Liberty Global CTO Balan Nair has given a frank account of the launch process of the company’s new Horizon system and its three-year development project with NDS.
“Like any father you have challenges and the measure is not how many issues and problems you have, the measure is how your partner responds to that challenge,” Nair told a press lunch organized by the technology provider.
Nair said that the selection of partners for the Horizon had been the reverse of the normal procedure for a set-top box, choosing first the look and feel through NDS Snowflake, and then moving on to select the manufacturer.
“We went through a process when we designed our own [user interface], we hired some consultants, we spoke with TiVo, we hired a bunch of start-ups, then we spoke to NDS about Snowflake, and my own reaction wasn’t positive, but we were told it was easy to modify it.”
The next stage was to select the chip on which the set-top would run, before looking at the software that would run on it, before selecting the NDS Fusion middleware.
“This journey has been an emotional rollercoaster for a number of us, for my board as well, because everytime I went back and said my project was delayed it was a very painful experience.”
The original plan was not to market Horizon until September 22, starting sales seven days later, allocating 3,000 boxes to VIPs and favoured customers. However, demand at the call centre has already exhausted those initial supplies.
Plans to ship the box to every fifth customer were soon abandoned because of the sheer volume of requests.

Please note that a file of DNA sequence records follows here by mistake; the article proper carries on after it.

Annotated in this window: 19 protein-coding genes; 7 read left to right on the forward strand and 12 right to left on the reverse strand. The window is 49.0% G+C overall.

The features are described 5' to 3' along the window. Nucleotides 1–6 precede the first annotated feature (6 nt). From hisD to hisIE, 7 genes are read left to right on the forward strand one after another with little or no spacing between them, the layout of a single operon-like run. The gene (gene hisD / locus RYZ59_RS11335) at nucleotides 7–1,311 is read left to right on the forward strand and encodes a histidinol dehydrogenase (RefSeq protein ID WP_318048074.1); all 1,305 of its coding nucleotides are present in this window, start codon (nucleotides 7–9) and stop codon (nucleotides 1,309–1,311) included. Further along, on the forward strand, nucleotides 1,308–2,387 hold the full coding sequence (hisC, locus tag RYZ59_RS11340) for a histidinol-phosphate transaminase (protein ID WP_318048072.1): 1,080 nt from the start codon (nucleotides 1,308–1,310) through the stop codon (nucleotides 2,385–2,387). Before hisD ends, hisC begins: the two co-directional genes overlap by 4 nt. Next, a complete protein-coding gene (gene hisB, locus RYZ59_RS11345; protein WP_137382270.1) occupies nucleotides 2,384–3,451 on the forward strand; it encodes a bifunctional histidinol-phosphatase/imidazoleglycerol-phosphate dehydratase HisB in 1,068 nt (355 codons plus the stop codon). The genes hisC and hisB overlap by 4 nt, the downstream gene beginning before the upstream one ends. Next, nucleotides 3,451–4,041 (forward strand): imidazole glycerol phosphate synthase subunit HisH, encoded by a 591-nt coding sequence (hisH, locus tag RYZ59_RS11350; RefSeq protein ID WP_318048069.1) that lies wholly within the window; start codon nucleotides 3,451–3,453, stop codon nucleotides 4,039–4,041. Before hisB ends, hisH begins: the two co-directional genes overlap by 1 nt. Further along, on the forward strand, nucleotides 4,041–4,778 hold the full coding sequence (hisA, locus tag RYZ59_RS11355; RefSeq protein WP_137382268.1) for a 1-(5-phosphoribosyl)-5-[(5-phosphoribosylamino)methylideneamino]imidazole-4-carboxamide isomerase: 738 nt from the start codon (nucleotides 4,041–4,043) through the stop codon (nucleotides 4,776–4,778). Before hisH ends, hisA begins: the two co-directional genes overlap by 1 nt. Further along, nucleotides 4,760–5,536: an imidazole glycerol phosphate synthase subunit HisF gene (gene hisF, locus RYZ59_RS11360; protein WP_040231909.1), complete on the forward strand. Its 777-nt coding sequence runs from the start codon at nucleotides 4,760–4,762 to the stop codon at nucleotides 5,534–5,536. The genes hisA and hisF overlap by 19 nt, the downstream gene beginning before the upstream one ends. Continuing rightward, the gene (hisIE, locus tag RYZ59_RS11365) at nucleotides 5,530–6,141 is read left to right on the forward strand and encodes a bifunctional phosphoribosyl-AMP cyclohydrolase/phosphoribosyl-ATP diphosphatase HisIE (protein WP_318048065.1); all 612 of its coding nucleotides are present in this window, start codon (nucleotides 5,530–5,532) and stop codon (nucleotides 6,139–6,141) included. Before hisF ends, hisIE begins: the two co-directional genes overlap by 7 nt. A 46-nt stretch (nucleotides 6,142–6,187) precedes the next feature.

Dr Abe Peled, now senior vice president, strategy, video and collaboration Group, Cisco following its $5 billion acquisition of NDS Group last month said Horizon was without question the most ambitious project that had ever been undertaken.
“I recalled a board meeting in Denver where Mr Malone questioned why we should be at the bleeding edge. The answer was the Liberty was early in its digital deployment so you might as well go for things that last,” said Dr Peled.
Explaining some of the technical challenges, Dr Peled said that Horizon had more network dependence than any other project he had ever done. “Networks are not as reliable as a broadcast, so part of the challenge was to have the software be much more tolerant of things not showing up.
“Some guy you’d never heard of who was in charge of loadbalancing changed the algorithm without even Balan knowing, because it’s in the network department. This is where Cisco comes in because there will be increased dependence on optimizing the network.”
From September 28th, Horizon will become UPC’s standard box in the Netherlands. In 60 days attention will then turn to Switzerland, followed by Ireland in the first quarter of 2013 and Germany in the first six months of the year.